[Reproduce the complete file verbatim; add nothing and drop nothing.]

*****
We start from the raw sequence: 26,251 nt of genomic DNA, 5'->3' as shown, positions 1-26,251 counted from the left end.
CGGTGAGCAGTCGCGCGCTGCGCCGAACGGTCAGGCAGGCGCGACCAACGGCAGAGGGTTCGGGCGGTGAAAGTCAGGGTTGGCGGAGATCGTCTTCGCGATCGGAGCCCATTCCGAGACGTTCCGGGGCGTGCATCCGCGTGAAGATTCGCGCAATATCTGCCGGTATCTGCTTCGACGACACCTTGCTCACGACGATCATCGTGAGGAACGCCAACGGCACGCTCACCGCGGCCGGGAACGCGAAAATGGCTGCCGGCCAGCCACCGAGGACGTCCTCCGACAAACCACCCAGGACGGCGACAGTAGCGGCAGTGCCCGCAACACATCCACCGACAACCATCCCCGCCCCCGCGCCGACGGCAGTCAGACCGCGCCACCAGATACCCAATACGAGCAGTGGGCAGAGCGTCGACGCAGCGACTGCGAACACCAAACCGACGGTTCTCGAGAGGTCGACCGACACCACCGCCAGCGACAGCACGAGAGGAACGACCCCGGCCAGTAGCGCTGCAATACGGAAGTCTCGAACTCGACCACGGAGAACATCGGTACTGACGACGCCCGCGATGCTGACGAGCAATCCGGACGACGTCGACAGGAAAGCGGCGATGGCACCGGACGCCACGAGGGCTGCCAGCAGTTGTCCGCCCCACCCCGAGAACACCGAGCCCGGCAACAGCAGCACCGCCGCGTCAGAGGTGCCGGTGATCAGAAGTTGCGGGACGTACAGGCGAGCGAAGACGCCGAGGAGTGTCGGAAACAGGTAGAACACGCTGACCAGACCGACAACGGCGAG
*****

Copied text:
We start from the raw sequence: 26,251 nt of genomic DNA, 5'->3' as shown, positions 1-26,251 counted from the left end.
CGGTGAGCAGTCGCGCGCTGCGCCGAACGGTCAGGCAGGCGCGACCAACGGCAGAGGGTTCGGGCGGTGAAAGTCAGGGTTGGCGGAGATCGTCTTCGCGATCGGAGCCCATTCCGAGACGTTCCGGGGCGTGCATCCGCGTGAAGATTCGCGCAATATCTGCCGGTATCTGCTTCGACGACACCTTGCTCACGACGATCATCGTGAGGAACGCCAACGGCACGCTCACCGCGGCCGGGAACGCGAAAATGGCTGCCGGCCAGCCACCGAGGACGTCCTCCGACAAACCACCCAGGACGGCGACAGTAGCGGCAGTGCCCGCAACACATCCACCGACAACCATCCCCGCCCCCGCGCCGACGGCAGTCAGACCGCGCCACCAGATACCCAATACGAGCAGTGGGCAGAGCGTCGACGCAGCGACTGCGAACACCAAACCGACGGTTCTCGAGAGGTCGACCGACACCACCGCCAGCGACAGCACGAGAGGAACGACCCCGGCCAGTAGCGCTGCAATACGGAAGTCTCGAACTCGACCACGGAGAACATCGGTACTGACGACGCCCGCGATGCTGACGAGCAATCCGGACGACGTCGACAGGAAAGCGGCGATGGCACCGGACGCCACGAGGGCTGCCAGCAGTTGTCCGCCCCACCCCGAGAACACCGAGCCCGGCAACAGCAGCACCGCCGCGTCAGAGGTGCCGGTGATCAGAAGTTGCGGGACGTACAGGCGAGCGAAGACGCCGAGGAGTGTCGGAAACAGGTAGAACACGCTGACCAGACCGACAACGGCGAG